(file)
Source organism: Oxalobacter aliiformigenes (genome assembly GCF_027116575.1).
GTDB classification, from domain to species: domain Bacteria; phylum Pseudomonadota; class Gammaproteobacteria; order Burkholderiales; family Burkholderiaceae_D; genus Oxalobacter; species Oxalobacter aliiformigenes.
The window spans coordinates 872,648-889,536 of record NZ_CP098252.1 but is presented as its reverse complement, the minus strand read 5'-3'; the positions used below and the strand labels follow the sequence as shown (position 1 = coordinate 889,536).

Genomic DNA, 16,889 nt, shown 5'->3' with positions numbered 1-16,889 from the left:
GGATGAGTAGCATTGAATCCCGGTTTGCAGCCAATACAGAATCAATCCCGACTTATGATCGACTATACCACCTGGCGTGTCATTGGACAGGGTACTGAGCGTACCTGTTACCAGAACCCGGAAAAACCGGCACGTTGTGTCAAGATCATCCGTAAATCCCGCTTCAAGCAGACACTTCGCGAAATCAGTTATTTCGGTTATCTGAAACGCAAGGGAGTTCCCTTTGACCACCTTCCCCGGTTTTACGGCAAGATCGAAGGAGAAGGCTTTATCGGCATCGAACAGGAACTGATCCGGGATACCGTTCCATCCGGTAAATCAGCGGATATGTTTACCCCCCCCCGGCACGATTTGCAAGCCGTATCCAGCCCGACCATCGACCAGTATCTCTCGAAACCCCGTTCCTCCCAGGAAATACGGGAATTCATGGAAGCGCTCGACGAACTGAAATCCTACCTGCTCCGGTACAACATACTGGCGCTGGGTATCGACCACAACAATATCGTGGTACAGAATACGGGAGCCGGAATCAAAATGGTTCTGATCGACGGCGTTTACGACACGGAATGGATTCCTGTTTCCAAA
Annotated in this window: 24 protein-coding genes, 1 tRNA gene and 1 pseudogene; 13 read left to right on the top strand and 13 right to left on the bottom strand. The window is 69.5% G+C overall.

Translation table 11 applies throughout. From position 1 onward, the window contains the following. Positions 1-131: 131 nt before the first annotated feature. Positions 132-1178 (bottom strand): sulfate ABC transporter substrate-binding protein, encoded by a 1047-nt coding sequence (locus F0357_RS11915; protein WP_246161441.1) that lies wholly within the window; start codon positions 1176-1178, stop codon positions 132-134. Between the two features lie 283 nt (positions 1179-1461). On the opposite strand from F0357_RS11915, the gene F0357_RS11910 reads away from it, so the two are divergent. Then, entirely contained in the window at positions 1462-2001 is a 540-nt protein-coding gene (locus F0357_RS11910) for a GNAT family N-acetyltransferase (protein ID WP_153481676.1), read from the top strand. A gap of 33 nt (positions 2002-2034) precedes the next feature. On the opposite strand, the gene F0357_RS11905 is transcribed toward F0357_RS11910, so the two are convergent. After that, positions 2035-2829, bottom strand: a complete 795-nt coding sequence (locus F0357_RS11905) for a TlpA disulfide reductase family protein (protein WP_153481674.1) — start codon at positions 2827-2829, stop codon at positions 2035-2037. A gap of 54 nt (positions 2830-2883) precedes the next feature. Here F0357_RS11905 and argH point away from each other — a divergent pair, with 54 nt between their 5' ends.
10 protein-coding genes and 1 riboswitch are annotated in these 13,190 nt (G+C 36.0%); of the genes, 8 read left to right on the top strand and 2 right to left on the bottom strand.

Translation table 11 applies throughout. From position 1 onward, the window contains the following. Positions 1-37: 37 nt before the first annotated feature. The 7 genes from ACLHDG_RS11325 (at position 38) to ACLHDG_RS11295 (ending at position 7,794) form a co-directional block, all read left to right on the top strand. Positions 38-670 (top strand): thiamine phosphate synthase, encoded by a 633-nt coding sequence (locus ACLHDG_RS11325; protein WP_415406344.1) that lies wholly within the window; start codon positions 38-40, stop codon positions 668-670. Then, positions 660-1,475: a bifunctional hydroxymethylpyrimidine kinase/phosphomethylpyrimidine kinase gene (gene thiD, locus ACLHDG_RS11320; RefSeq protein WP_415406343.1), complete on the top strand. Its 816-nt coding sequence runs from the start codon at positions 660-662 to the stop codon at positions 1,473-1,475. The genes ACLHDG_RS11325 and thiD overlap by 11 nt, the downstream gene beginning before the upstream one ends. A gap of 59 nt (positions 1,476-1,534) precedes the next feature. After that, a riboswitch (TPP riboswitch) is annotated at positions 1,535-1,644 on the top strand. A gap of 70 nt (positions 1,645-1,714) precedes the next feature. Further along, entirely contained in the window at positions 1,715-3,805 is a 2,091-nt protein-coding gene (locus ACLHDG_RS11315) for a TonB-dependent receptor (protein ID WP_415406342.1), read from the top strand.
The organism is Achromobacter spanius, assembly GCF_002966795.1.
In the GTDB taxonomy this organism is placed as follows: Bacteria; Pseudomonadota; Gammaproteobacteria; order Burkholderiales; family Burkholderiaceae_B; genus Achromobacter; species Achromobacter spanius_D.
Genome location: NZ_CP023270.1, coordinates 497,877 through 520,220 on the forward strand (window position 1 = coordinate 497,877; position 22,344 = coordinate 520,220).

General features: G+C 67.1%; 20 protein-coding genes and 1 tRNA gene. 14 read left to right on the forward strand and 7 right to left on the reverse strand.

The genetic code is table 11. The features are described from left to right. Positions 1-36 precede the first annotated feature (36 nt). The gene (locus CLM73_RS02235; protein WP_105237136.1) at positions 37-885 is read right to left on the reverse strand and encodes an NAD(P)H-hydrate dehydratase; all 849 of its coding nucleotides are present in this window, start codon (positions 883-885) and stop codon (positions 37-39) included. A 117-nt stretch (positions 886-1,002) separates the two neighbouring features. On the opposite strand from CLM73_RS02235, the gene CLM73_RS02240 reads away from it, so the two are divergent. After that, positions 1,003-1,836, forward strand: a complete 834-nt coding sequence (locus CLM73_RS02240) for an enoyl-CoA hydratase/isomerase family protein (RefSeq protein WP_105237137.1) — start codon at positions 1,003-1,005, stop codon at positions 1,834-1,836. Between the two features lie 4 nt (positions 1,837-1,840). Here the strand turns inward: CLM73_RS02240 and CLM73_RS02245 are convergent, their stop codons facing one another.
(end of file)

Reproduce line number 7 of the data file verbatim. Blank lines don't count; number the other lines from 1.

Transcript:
Translation table 11 applies throughout. From position 1 onward, the window contains the following. Positions 1-131: 131 nt before the first annotated feature. Positions 132-1178 (bottom strand): sulfate ABC transporter substrate-binding protein, encoded by a 1047-nt coding sequence (locus F0357_RS11915; protein WP_246161441.1) that lies wholly within the window; start codon positions 1176-1178, stop codon positions 132-134. Between the two features lie 283 nt (positions 1179-1461). On the opposite strand from F0357_RS11915, the gene F0357_RS11910 reads away from it, so the two are divergent. Then, entirely contained in the window at positions 1462-2001 is a 540-nt protein-coding gene (locus F0357_RS11910) for a GNAT family N-acetyltransferase (protein ID WP_153481676.1), read from the top strand. A gap of 33 nt (positions 2002-2034) precedes the next feature. On the opposite strand, the gene F0357_RS11905 is transcribed toward F0357_RS11910, so the two are convergent. After that, positions 2035-2829, bottom strand: a complete 795-nt coding sequence (locus F0357_RS11905) for a TlpA disulfide reductase family protein (protein WP_153481674.1) — start codon at positions 2827-2829, stop codon at positions 2035-2037. A gap of 54 nt (positions 2830-2883) precedes the next feature. Here F0357_RS11905 and argH point away from each other — a divergent pair, with 54 nt between their 5' ends.